What The New York Times Gets Wrong About Free Speech

Fascist??  You keep using that word.  I do not think it means what you think it means.



Good morning and welcome back to the Scuttlebutt.


The old gray mare, she ain’t what she used to be. (for those of you not aware, the NYT was once known as the Old Gray Lady) Now, a case can be made that truly, she never was… But she’s gone downhill some since I’ve been alive.


On the 24th of April, they ran an oped piece by one Ulrich Baer, who is apparently a prof. at New York University… who is apparently “Professor of German, Comparative Literature, English; Vice Provost for Faculty, Arts, Humanities, & Diversity” according to his official bio.  What it’s painfully obvious he is NOT, after reading his scribblings, is a professor of History, or law. https://www.nytimes.com/2017/04/24/opinion/what-liberal-snowflakes-get-right-about-free-speech.html


Professor Baer proceeds to make a case that the stifling of people like Richard Spencer, Charles Murry, Milo Yiannopoulos and others is the very soul of free speech.  That only by telling these people that in spite of being asked to come and speak, they should not be allowed to, can we have “real” free speech.


Professor, for an English instructor you seem confused as to what some words mean.  Baer states that “the Idea of freedom of speech does not mean a blanket permission to say anything anyone thinks.”  I find it ironic that the New York Times, who won a landmark case in 1964 (New York Times v Sullivan) based on the principle that unless you can prove that I attempted to harm you, I can say and print whatever I want… Now wants to say “you can’t say things that I don’t like”.


Free speech has been particularly protected in “designated public forums, such as Theaters, and STATE SCHOOLS” (emphasis mine) (according to the Cornell university law school) Herr Baer, they’re just down the road from you, maybe you ought to go visit them and have a chat… I’m sure they’ll be fascinated by your UNIQUE take on American law and jurisprudence.   They seem to have a very different opinion on what free speech means.


Oh, my how the left has changed.  I’m an old bastard, so I actually remember when the left, and specifically the ACLU won a court case granting the American Nazi party the right to march through the middle of Skokie Ill. (a town where at the time, 1 in 6 of the residents was either a survivor or direct relative of someone from the Holocaust.) (Now in the end, the Nazi’s didn’t march there, they went through Chicago instead, but that’s a different story for another time).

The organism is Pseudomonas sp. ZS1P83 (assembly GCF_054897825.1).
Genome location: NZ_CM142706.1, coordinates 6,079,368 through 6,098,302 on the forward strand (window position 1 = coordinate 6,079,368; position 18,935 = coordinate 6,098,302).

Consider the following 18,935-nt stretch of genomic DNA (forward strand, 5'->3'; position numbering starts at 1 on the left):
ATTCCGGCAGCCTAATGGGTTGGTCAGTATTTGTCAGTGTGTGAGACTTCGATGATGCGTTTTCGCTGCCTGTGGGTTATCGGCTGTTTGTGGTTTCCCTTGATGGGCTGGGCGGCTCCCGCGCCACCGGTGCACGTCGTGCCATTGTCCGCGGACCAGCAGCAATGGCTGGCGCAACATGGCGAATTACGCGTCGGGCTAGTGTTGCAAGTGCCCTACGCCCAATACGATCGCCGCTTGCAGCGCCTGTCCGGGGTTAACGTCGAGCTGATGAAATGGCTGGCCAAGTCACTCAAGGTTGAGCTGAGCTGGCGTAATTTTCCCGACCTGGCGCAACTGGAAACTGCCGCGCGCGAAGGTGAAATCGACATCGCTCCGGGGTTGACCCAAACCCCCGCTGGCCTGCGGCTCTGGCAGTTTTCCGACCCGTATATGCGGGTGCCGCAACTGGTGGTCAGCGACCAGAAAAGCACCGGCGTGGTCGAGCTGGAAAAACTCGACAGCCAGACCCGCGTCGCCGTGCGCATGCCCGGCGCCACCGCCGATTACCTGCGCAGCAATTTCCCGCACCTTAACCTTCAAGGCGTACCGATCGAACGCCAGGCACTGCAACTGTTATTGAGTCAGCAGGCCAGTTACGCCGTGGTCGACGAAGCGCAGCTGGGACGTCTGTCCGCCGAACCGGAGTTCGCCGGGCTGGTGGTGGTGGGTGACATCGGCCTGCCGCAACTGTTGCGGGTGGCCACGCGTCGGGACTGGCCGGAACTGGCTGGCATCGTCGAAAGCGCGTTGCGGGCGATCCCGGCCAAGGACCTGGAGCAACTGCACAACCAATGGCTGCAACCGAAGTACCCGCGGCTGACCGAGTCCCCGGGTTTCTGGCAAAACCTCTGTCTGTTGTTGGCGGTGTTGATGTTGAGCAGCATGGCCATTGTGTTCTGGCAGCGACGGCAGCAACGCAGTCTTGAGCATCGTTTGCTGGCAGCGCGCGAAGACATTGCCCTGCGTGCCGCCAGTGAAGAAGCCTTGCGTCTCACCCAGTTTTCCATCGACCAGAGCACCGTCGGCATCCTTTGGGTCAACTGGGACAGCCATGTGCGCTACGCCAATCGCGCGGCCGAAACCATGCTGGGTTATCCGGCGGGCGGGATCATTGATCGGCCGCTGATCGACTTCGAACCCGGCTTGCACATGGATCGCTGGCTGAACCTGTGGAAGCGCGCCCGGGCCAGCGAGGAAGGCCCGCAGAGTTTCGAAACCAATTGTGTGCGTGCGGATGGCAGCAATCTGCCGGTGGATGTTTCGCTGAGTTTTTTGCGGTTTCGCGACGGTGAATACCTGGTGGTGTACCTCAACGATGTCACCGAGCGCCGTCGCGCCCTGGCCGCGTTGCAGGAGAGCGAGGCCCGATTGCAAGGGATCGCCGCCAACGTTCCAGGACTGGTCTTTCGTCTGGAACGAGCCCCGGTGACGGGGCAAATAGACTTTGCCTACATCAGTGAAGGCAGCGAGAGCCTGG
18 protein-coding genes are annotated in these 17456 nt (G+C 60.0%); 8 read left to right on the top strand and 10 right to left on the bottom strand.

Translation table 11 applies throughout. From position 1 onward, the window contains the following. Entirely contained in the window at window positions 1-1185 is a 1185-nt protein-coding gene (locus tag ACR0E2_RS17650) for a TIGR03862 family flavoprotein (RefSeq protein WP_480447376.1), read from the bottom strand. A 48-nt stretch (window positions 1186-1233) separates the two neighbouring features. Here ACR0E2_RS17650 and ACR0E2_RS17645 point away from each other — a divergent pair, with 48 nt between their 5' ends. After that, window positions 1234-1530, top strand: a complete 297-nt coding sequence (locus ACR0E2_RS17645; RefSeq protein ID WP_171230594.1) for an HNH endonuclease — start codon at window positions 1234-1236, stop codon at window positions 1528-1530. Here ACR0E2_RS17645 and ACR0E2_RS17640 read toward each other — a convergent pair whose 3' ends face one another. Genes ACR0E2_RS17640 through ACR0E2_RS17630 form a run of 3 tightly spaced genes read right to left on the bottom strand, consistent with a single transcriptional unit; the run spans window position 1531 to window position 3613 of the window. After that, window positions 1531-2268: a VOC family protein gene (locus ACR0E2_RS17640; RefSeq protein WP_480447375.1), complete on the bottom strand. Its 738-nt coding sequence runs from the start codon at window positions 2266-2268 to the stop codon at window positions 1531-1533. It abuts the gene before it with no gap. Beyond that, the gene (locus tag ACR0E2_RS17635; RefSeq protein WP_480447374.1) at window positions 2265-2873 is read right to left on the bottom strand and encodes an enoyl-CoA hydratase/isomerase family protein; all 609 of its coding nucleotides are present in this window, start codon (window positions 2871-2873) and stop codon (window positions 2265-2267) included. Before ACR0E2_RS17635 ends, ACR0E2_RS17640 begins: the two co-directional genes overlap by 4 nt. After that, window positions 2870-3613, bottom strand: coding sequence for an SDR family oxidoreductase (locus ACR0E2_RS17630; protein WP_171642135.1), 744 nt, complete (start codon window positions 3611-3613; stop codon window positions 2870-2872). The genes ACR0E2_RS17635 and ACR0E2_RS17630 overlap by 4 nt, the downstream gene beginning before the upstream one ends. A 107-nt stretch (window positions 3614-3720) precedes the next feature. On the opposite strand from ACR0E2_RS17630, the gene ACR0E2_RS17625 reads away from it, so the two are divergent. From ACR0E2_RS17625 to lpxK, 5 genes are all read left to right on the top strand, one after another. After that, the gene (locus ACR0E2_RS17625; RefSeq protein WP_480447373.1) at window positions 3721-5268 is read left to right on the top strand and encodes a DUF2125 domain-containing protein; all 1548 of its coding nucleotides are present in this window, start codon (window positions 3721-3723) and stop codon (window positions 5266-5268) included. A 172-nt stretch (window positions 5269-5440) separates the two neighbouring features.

See in the ‘70s the left was all about the concept espoused by our founding fathers that I may hate what you say, but I’ll defend to the death your right to say it.  Ah but that was when they were trying to get on top, and saw free speech as one of the ladders to get there.  Oh, what a difference forty years makes.  Now that they are the “establishment” and finding themselves being shoved off that pinnacle… Suddenly they don’t want “free speech” because: according to Baer, free speech “denies the rights, both legal and cultural, of minorities to participate in public discourse”.

“Mr. Orwell, black curtesy phone, Mr. Orwell, black curtesy phone please.”  Such a batch of new speak and double speak I have seldom heard.   




You’re wrong Herr Baer, when you say, “the idea of freedom of speech does not mean a blanket permission to say anything anyone thinks.”  That’s EXACTLY what it fucking means!  It does not mean “balancing the inherent value of a given view with the obligation to ensure that other members of a given community….” (and he goes on at great length, If you want to give the douche a bump in his circulation stats, go read it for yourself, I’m getting nauseous.)


Let me sum up: “Shut up!” He explained.

In Herr Baer’s world, you only get to talk if the protected class, whoever that happens to be at the moment, approves your speech.

All in all a very German attitude.  It worked great for the guys in the brown shirts, and the ones with the red white and black arm bands on their black uniforms.

Funny, I thought they were the bad guys.



  1. I agree. It is sad to see the Old Grey Lady devolve into a mouthpiece for the hippie turned fascists. I say that as a hippie. I learned, though, the authoritarian and fascist extremes first hand on communes.

    I learned the truth of free speech sitting at a table with hawks and doves and two year olds. You can learn new and important things only if you listen to people who have different viewpoints. You see and understand your own viewpoint better if you are challanged to defend it against nuanced and divergent arguements. In the end there is still room for diasagreement.

    Most of the issues that face us, as individuals and as a community and a nation have no right answers. They are much too complex to be solved by simple equations. Therefore the more viewpoints we have to explore, the more nuanced and complex the choice we can make it tackling them. But we have to hear the dissenting, disagreeable, and even insane ideas. When anybody works to shut up the voices they are fascists and bullies – trying to become tyrants.

  2. Hey Boss, I can’t seem to approve comments. Please approve comments. This is liberty hall, if you have a comment, feel free, at worst I’ll make fun of it.

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